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Laser Beam Profiling Using a Scanning Knife Edge Technique Submitted to: Dr.

Asloob Ahmad Mudassar

Submitted by: Yasir Ali M.Phil. Physics DPAM PIEAS

Objective: To investigate spatial characteristics of a He-Ne Laser using Scanning Knife Technique. To measure the FWHM (full width half maximum) and 1/e2 diameters of the beam. Introduction In every laser application, whether in medical, industrial, laser printing, marking, welding and cutting, or fiber optics, the beam profile provides valuable information for the most efficient use of the laser. In laser industry it is desired to measure laser beam profile before its use. The beam profile tells all about the beams spatial characteristics, which in turn describe the distribution of beams energy, propagation, beam quality and utility of the beam. By knowing beam profile we get information about shape of beam and can improve it for our applications. Profiling is particularly helpful in building optical systems for laser printers and fiber optic collimators. Until you know the beam profile, it is difficult or even impossible to put the laser light to use. TEM mode:- Transverse modes are those modes in laser output beam which lie in direction perpendicular to beam. These are observed by focusing laser beam on screen. In a He-Ne system where you can adjust the position of one of the mirrors, the transverse modes are seen by misaligning (making slightly unparallel) the two mirrors

Figure.1 Different transverse modes. that define the laser cavity. Transverse modes are represented by ordered integral

subscripts appearing after the acronym TEM (Transverse Electromagnetic Mode), specifying the number of nodes along the perpendicular axes. Some various transverse modes are shown in figure. What is Beam Profiling? Spatial characteristics describe the distribution of radiant energy across the wave front of an optical beam i.e. in transverse to direction of beam. The radiation can be shown as a plot of the relative intensity of points across a line that intersects projected path of the beam. The most basic measurement of the beams irradiance is a single number defining its width or diameter. Since optical beams do not actually have sharp physical edges but it follow Gaussian distribution and energy is distributed to infinite distance, there for beam width is made between two points that contain a major part of total energy. For Gaussian, or at least approximately Gaussian beams, the common value energy for this measurement is at the 1/e2. This is the point at which the beams power is at 13.5% of the maximum height and diameter is measured at this point. Another common measurement is at the full-width-half maximum (FWHM) level, where the power drops to one half of the maximum.

Figure: Diameter (Full width) at half maximum or 1/e2 position from Gaussian curve Apparatus: He-Ne laser, emitting at wavelength of 632.8 nm; A blade or knife, mounted on a stage which is capable of moving along the cross section of laser beam and having scale.

Photo detector to measure intensity. Procedure:- In knife edge technique, a sharp blade is used to measure beams diameter. Knife or sharp blade is fixed on a sliding translational slide which has some scale for denoting position of knife. Before starting scanning of knife, it is needed to measure background radiation. So we it measured by blocking beam in front of detector and taking reading of detector. After doing this, we started sliding the knife from position away from beams path such that detector measured constant reading for initial three to four points. Gradually we moved knife across the beam and measured intensity on detector. As knife was interrupting beam, different readings were given by detector at different positions. We stopped sliding when we noted that detector does not show any variation in measuring intensity of radiation fallen on it. This process was repeated several times and readings were taken. Finding radius of beam:- We can find radius of the laser beam used in experiment from the data obtained. First of all it is needed to remove background radiation. So at first step, background radiation Ib is subtracted from measured intensity Im (I=Im Ib). Then intensity is converted into normalized intensity by dividing it by maximum of intensity In=I/Imax. In is plotted against position of knife. The plot obtained is just like Gaussian plot and radius of beam is obtained from it at 1/e2 position.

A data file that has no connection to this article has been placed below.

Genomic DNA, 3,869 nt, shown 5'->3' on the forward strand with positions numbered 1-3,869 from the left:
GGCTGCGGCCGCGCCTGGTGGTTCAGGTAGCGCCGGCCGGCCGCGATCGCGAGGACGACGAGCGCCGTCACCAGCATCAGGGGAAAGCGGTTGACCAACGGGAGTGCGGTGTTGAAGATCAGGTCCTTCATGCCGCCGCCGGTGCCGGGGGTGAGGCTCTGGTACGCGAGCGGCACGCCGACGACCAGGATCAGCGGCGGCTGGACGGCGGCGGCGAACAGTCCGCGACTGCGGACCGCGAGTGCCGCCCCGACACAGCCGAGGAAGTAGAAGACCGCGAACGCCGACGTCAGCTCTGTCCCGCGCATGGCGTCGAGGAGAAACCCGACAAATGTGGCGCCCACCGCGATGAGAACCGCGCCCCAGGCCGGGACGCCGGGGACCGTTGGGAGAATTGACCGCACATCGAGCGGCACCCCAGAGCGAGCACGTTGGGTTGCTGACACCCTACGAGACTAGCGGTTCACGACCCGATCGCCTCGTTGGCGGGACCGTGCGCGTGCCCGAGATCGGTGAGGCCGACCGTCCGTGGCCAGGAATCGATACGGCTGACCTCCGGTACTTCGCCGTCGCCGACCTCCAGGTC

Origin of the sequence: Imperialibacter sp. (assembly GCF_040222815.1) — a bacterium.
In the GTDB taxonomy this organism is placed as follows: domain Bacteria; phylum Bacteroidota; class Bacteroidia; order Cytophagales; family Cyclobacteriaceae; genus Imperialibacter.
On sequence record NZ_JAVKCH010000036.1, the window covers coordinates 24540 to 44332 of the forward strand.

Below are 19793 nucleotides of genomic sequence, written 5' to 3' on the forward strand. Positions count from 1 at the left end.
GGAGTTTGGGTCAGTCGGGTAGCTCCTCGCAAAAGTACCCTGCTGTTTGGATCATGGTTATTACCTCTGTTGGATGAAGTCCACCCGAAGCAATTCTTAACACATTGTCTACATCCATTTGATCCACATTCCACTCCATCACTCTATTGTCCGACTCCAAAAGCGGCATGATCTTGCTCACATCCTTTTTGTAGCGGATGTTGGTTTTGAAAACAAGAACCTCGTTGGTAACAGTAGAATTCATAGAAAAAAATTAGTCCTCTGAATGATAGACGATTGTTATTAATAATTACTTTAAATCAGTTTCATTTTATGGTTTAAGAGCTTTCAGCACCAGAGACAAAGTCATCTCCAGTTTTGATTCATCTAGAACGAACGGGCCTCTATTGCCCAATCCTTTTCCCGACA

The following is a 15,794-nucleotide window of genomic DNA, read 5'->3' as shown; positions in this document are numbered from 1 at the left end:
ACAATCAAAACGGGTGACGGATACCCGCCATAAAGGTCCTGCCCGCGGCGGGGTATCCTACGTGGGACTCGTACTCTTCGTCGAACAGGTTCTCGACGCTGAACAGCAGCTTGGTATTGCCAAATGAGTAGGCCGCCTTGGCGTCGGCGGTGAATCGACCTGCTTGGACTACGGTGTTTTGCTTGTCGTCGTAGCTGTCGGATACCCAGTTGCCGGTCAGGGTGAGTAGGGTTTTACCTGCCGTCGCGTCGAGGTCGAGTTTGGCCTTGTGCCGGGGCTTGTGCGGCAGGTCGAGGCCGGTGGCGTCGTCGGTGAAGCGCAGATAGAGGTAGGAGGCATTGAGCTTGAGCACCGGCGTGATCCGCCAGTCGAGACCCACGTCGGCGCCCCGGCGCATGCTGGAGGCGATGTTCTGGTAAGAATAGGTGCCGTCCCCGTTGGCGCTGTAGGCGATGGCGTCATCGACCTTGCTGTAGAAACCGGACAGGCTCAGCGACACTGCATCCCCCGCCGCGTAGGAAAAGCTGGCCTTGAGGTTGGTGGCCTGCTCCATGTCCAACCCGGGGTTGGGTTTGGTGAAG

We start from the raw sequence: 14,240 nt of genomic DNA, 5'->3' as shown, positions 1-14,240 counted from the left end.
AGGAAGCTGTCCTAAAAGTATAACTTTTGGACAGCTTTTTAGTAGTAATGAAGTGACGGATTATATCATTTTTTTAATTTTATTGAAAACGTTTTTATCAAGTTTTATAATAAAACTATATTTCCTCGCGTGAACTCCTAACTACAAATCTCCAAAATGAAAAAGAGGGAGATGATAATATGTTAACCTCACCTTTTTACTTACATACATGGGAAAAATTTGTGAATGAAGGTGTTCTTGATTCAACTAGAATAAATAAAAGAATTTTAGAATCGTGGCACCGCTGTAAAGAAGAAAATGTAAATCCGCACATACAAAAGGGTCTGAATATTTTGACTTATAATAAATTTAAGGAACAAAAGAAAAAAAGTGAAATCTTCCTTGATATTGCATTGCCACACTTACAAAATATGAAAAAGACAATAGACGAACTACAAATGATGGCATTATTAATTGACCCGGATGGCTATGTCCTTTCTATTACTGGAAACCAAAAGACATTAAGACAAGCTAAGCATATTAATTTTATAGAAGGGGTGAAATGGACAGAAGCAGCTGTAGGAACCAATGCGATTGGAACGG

D1/2 = 13.24-5.4=7.84 m or diameter D1= 15.68 m.

Ib= 0.7 and X1=4.5 and X2 = 14 distance is in micrometers and intensity is in mV.
Position(m) 4.5 5 5.5 6 6.5 Intensity 3.33 3.33 3.33 3.32 3.3 Position(m) 7 7.5 8 8.5 9 Intensity 3.21 3.04 2.82 2.58 2.25 Position(m) 9.5 10 10.5 11 11.5 Intensity 1.91 1.64 1.35 1.11 0.93 Position(m) 12 12.5 13 13.5 14 Intensity 0.79 0.72 0.7 0.7 0.7

D1/2= 14.51-6.5 = 8.01 m or diameter D2= 16.02 m.

Here Ib=0.25 , x1 =6.5 and x2 = 15.5 distance is in micrometers and intensity is in mV.
Position(m) 6.5 7.0 7.5 8.0 8.5 Intensity 2.31 2.29 2.28 2.26 2.19 Position(m) 9.0 9.5 10.0 10.5 11.0 Intensity 2.08 1.93 1.85 1.74 1.58 Position(m) 11.5 12.0 12.5 13.0 13.5 Intensity 1.3 1.04 0.81 0.59 0.42 Position(m) 14.0 14.5 15.0 15.5 Intensity 0.3 0.26 0.25 0.25

D1/2= 13.89-6.18 = 7.71 m or diameter = 15.42 m. Here Ib= 0.26, x1=5 and x2= 14.5. Distance is in micrometers and intensity is in mV.
Position(m) 5 5.5 6 6.5 7 Intensity 0.94 0.94 0.94 0.92 0.91 Position(m) Intensity 7.5 8 8.5 9 9.5 0.89 0.87 0.83 0.78 0.72 Position(m) Intensity 10 10.5 11 11.5 12 0.62 0.58 0.54 0.45 0.37 Position(m) Intensity 12.5 13 13.5 14 14.5 0.29 0.28 0.26 0.26 0.26

From above observation we can find that

Therefore D= 15.707m.

Precautions:-. As this experiment give results intensity based, therefore care should be taken about background radiations. Make sure that small light is reflected from your clothes so results are not affected.